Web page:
skip to main content

Search for: All records

Creators/Authors contains: "Sotirelis, Thomas"

Note: When clicking on a Digital Object Identifier (DOI) number, you will be taken to an external site maintained by the publisher. Some full text articles may not yet be available without a charge during the embargo (administrative interval).
What is a DOI Number?

Some links on this page may take you to non-federal websites. Their policies may differ from this site.

  1. Abstract

    Energetic particles of magnetospheric origin constantly strike the Earth’s upper atmosphere in the polar regions, producing optical emissions known as the aurora. The most spectacular auroral displays are associated with recurrent events called magnetospheric substorms (aka auroral substorms). Substorms are initiated in the nightside magnetosphere on closed magnetic field lines. As a consequence, it is generally thought that auroral substorms should occur in both hemispheres on the same field line (i.e., magnetically conjugated). However, such a hypothesis has not been verified statistically. Here, by analyzing 2659 auroral substorms acquired by the Ultraviolet Imager on board the NASA satellite “Polar”, we have discovered surprising evidence that the averaged location for substorm onsets is not conjugate but shows a geographic preference that cannot be easily explained by current substorm theories. In the Northern Hemisphere (NH) the auroral substorms occur most frequently in Churchill, Canada (~90°W) and Khatanga, Siberia (~100°E), up to three times as often as in Iceland (~22°W). In the Southern Hemisphere (SH), substorms occur more frequently over a location in the Antarctic ocean (~120°E), up to ~4 times more than over the Antarctic Continent. Such a large difference in the longitudinal distribution of north and south onset defies the common belief that substorms in the NH and SH should be magnetically conjugated. A further analysis indicates that these substorm events occurred more frequently when more of the ionosphere was dark. These geographic areas also coincide with regions where the Earth’s magnetic field is largest. These facts suggest that auroral substorms occur more frequently, and perhaps more intensely, when the ionospheric conductivity is lower. With much of the magnetotail energy coming from the solar wind through merging of the interplanetary and Earth’s magnetic field, it is generally thought that the occurrence of substorms is externally controlled by the solar wind and plasma instability in the magnetotail. The present study results provide a strong argument that the ionosphere plays a more active role in the occurrence of substorms.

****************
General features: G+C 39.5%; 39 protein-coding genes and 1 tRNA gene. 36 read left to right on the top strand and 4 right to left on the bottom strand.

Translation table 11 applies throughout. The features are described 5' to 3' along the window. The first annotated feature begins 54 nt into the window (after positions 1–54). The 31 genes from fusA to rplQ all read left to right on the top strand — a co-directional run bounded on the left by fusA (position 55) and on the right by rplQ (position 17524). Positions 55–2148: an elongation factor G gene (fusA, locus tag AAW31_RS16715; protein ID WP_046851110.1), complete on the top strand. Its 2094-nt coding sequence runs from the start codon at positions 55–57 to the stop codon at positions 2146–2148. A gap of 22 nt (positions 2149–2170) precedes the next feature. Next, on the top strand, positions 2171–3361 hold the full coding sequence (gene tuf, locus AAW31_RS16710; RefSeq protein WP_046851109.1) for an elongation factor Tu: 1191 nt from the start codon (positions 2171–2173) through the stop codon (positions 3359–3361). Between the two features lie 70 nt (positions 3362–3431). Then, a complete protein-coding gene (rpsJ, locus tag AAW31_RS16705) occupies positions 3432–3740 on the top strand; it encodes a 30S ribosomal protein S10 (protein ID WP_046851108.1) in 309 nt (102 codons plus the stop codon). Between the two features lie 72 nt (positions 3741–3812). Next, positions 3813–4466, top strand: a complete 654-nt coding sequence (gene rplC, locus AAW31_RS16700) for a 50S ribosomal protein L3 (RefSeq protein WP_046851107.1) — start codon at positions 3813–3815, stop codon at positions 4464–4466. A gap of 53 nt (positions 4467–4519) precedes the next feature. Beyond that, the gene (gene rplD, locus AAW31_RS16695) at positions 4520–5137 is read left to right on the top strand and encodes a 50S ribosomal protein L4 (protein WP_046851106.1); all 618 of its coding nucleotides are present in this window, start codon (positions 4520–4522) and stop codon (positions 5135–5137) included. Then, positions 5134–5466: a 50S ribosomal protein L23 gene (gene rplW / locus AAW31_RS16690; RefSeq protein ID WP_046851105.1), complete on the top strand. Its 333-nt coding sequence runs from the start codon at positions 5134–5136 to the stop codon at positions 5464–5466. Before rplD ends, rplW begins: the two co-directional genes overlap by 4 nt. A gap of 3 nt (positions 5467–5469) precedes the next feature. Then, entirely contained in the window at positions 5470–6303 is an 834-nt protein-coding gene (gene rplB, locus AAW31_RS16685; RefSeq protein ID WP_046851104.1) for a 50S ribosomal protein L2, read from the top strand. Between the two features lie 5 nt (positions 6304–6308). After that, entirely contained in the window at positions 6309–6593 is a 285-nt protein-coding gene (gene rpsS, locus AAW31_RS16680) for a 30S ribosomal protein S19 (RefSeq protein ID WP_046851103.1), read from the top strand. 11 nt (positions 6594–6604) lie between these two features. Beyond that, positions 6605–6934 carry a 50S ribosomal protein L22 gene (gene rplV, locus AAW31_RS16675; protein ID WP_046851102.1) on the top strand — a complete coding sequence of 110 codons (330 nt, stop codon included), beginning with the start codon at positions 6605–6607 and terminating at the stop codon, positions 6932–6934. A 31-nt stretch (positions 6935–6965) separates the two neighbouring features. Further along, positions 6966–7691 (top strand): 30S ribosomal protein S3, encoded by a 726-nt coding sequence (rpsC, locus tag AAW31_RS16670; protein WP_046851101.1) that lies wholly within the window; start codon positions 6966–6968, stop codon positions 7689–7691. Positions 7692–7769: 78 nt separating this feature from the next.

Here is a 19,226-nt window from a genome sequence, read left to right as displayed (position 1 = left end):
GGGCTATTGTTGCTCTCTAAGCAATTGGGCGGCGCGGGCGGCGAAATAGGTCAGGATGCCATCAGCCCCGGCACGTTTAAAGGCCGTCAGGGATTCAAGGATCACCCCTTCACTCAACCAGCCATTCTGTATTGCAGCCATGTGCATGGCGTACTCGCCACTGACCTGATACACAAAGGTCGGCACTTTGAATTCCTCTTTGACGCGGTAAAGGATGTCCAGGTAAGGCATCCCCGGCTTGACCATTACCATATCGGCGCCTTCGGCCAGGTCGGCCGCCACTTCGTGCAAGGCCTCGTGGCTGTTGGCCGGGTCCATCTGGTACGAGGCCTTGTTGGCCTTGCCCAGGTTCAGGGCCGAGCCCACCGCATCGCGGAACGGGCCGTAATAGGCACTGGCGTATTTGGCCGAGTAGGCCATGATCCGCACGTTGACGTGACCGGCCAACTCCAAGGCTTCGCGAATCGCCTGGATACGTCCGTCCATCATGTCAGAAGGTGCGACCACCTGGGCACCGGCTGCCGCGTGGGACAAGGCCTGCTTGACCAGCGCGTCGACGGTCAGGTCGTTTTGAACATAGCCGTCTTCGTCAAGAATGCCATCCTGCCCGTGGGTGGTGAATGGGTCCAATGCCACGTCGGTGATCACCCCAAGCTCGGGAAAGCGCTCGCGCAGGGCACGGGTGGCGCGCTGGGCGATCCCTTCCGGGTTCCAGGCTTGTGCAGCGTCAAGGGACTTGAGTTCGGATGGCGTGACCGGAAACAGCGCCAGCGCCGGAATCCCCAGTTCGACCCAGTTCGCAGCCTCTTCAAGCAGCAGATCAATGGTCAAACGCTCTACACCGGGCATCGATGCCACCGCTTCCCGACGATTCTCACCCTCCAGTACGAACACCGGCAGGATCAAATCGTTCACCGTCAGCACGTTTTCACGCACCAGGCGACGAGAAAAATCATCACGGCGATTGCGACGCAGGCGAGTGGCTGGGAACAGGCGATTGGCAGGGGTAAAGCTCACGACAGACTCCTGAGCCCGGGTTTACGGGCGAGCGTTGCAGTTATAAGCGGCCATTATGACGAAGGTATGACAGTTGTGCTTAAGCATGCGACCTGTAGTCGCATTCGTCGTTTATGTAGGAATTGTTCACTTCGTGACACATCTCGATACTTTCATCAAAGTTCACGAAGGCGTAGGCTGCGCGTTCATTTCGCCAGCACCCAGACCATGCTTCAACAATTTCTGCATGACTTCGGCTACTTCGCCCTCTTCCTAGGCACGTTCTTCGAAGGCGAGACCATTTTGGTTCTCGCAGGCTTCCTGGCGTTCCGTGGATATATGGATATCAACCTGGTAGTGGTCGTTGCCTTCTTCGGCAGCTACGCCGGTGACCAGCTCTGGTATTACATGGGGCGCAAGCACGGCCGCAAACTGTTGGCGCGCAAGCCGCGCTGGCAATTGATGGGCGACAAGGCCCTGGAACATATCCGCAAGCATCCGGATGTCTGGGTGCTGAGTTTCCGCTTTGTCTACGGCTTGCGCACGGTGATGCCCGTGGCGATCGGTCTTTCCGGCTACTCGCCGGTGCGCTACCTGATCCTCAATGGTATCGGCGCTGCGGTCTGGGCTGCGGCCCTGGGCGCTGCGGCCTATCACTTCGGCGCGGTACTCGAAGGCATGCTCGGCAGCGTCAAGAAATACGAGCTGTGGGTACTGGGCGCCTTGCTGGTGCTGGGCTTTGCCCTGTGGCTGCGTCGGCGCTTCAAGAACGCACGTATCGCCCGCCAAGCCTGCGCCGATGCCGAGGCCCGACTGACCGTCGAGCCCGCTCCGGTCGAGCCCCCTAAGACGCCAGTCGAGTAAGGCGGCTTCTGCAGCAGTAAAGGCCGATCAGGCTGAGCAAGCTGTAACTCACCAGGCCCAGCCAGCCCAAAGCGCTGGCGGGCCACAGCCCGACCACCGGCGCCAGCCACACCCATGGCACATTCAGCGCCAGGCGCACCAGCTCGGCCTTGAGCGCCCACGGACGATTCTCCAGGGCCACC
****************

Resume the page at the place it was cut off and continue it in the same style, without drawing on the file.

more » « less
  2. Abstract

    We study the effects of the east‐west (y) component of the interplanetary magnetic field (IMF) on the occurrence of substorms by analyzing 16,743 magnetic substorm events identified with the SuperMAGSMLindex from 1995 to 2016. It is found, surprisingly, that substorm occurrence rates depend highly on the sign of IMFBy, with, on average, ~1/3 more substorms for IMFBy> 0 than for IMFBy< 0. We attribute this asymmetry to the enhanced convection (e.g., more energy in the tail) under IMFBy> 0 conditions. A superposed epoch analysis of the IMF indicates that the average IMFByprior to onset is positive but becomes less positive ~15 min prior to the onset, indicating that the release of the stress associated with a clockwise twisted magnetotail may be an important onset trigger. We conjecture that an asymmetry in the dayside merging efficiency may be the cause.

    more » « less